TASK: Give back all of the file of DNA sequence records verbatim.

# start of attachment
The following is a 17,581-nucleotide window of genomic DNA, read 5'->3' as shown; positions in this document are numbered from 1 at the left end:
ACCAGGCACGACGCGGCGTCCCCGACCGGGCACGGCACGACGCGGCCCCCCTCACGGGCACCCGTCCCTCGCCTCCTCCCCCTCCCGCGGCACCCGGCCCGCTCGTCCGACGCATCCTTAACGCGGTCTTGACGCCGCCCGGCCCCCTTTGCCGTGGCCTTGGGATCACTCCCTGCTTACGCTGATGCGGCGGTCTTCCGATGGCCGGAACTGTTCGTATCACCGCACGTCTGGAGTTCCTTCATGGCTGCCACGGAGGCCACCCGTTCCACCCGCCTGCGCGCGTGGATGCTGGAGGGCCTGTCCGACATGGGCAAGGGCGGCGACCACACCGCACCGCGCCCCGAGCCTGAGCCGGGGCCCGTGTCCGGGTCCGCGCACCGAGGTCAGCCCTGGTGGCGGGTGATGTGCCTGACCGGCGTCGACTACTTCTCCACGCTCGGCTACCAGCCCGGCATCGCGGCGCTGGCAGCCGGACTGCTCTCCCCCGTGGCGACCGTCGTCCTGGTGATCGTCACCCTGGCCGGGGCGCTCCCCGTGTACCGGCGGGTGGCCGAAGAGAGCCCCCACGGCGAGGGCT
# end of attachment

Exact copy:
The following is a 17,581-nucleotide window of genomic DNA, read 5'->3' as shown; positions in this document are numbered from 1 at the left end:
ACCAGGCACGACGCGGCGTCCCCGACCGGGCACGGCACGACGCGGCCCCCCTCACGGGCACCCGTCCCTCGCCTCCTCCCCCTCCCGCGGCACCCGGCCCGCTCGTCCGACGCATCCTTAACGCGGTCTTGACGCCGCCCGGCCCCCTTTGCCGTGGCCTTGGGATCACTCCCTGCTTACGCTGATGCGGCGGTCTTCCGATGGCCGGAACTGTTCGTATCACCGCACGTCTGGAGTTCCTTCATGGCTGCCACGGAGGCCACCCGTTCCACCCGCCTGCGCGCGTGGATGCTGGAGGGCCTGTCCGACATGGGCAAGGGCGGCGACCACACCGCACCGCGCCCCGAGCCTGAGCCGGGGCCCGTGTCCGGGTCCGCGCACCGAGGTCAGCCCTGGTGGCGGGTGATGTGCCTGACCGGCGTCGACTACTTCTCCACGCTCGGCTACCAGCCCGGCATCGCGGCGCTGGCAGCCGGACTGCTCTCCCCCGTGGCGACCGTCGTCCTGGTGATCGTCACCCTGGCCGGGGCGCTCCCCGTGTACCGGCGGGTGGCCGAAGAGAGCCCCCACGGCGAGGGCT